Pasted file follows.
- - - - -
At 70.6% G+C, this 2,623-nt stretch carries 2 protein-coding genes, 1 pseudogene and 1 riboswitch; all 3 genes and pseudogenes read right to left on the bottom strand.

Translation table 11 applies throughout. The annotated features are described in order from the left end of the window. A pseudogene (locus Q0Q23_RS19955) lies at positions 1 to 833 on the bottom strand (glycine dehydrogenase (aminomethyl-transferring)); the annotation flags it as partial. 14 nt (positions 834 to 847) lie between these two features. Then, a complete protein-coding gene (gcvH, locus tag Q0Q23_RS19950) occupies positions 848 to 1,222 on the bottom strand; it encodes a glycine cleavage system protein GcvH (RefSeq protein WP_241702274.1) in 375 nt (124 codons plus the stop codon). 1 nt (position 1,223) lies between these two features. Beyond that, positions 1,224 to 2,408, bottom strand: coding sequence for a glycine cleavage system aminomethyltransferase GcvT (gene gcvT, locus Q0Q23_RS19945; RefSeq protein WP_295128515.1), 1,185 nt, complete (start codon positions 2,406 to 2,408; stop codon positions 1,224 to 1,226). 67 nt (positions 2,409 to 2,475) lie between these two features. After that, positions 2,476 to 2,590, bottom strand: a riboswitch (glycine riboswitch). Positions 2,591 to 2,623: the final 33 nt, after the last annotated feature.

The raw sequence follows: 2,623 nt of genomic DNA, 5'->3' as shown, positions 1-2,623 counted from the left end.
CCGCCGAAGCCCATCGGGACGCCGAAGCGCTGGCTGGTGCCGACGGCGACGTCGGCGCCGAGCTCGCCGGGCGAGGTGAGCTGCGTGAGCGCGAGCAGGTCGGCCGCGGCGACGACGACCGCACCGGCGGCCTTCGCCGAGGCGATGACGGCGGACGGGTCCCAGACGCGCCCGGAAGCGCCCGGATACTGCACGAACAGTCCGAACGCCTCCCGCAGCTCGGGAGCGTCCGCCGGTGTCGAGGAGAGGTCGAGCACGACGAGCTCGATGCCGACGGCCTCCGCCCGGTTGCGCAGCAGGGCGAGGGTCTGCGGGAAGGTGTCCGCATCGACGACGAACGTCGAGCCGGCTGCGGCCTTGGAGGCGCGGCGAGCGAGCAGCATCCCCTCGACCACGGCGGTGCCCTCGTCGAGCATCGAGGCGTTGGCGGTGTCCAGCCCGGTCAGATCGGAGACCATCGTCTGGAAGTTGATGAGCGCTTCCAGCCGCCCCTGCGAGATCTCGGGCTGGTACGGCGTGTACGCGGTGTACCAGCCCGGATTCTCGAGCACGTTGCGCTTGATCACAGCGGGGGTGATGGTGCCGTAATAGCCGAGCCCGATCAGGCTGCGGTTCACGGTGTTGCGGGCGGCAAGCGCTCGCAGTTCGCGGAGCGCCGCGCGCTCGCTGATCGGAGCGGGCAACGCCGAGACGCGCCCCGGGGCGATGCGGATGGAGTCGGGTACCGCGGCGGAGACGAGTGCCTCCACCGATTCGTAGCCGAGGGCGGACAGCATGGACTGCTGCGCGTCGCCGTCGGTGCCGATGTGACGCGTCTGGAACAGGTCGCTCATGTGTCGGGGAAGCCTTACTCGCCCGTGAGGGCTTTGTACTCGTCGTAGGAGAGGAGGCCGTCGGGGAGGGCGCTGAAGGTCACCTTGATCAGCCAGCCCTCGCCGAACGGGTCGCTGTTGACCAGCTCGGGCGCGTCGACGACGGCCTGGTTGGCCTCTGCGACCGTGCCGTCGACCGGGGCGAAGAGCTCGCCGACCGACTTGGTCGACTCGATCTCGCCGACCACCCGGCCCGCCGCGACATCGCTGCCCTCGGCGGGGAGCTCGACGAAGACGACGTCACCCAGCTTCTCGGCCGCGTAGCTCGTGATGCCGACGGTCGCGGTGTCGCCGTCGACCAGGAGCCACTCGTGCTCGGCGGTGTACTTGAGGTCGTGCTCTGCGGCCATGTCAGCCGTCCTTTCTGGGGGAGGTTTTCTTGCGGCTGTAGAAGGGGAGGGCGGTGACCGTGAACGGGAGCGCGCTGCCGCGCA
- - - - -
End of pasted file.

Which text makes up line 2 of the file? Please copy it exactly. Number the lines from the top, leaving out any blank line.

Translation table 11 applies throughout. The annotated features are described in order from the left end of the window. A pseudogene (locus Q0Q23_RS19955) lies at positions 1 to 833 on the bottom strand (glycine dehydrogenase (aminomethyl-transferring)); the annotation flags it as partial. 14 nt (positions 834 to 847) lie between these two features. Then, a complete protein-coding gene (gcvH, locus tag Q0Q23_RS19950) occupies positions 848 to 1,222 on the bottom strand; it encodes a glycine cleavage system protein GcvH (RefSeq protein WP_241702274.1) in 375 nt (124 codons plus the stop codon). 1 nt (position 1,223) lies between these two features. Beyond that, positions 1,224 to 2,408, bottom strand: coding sequence for a glycine cleavage system aminomethyltransferase GcvT (gene gcvT, locus Q0Q23_RS19945; RefSeq protein WP_295128515.1), 1,185 nt, complete (start codon positions 2,406 to 2,408; stop codon positions 1,224 to 1,226). 67 nt (positions 2,409 to 2,475) lie between these two features. After that, positions 2,476 to 2,590, bottom strand: a riboswitch (glycine riboswitch). Positions 2,591 to 2,623: the final 33 nt, after the last annotated feature.